Dead finish occurs throughout Fowlers Gap Station, often
in the upper reaches of alluvial drainage channels and on free-draining
colluvial footslopes of the quartzite ridges.
Dead finish is a many-branched prickly shrub 2-3 m or
more tall. It takes its name from the fact that it is the last thing grazing
animals will eat during a drought, because it's so prickly!
Bark: rough at base but grey and smooth on the upper branches.
Leaves: mostly in clusters of 2-5 on branches, leaves (phyllodes,
actually) are spiny with long sharp points and are 4-angled due to raised
Flowers: are golden and globular, either single or in clusters
of 2-5 growing on glabrous stalks from the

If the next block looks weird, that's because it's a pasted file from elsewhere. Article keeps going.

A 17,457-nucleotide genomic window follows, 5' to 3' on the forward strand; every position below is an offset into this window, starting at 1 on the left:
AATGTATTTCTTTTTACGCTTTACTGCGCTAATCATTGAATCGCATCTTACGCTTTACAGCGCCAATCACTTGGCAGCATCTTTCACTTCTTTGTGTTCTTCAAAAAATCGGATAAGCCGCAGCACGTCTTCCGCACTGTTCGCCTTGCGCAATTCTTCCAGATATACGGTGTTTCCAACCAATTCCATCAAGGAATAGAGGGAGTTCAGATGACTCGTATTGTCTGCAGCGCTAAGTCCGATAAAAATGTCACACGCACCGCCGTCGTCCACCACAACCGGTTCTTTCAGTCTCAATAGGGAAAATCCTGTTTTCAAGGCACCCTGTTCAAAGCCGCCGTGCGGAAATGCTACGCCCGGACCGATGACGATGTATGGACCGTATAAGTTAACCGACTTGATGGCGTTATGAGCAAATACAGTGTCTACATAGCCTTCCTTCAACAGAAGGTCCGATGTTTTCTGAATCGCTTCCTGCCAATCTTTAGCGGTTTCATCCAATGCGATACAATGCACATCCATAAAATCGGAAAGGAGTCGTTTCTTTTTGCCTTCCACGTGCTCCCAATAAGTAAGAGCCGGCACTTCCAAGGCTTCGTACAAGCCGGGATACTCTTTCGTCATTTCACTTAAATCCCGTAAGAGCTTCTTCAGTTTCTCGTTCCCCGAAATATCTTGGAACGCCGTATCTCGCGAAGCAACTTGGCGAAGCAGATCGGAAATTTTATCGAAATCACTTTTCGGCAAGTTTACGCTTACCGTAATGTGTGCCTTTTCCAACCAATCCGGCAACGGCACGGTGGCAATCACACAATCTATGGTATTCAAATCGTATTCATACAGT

bases of leaf clusters.
Fruit: forms typical wattle-type seed pods that may be linear,
curved or twisted, constricted between the seeds rather like green beans.
Source: Frank Kutsche and Brendan Lay (2003). Field guide to
the plants of outback South Australia. Department of Water, Land and
Biodiversity Conservation, South Australia, ISBN 0 7590 1052 8.
Phillip Moore (2005). A guide to plants of inland Australia. Reed
New Holland, ISBN 1 876334 86 X.
Photos: Ian Roach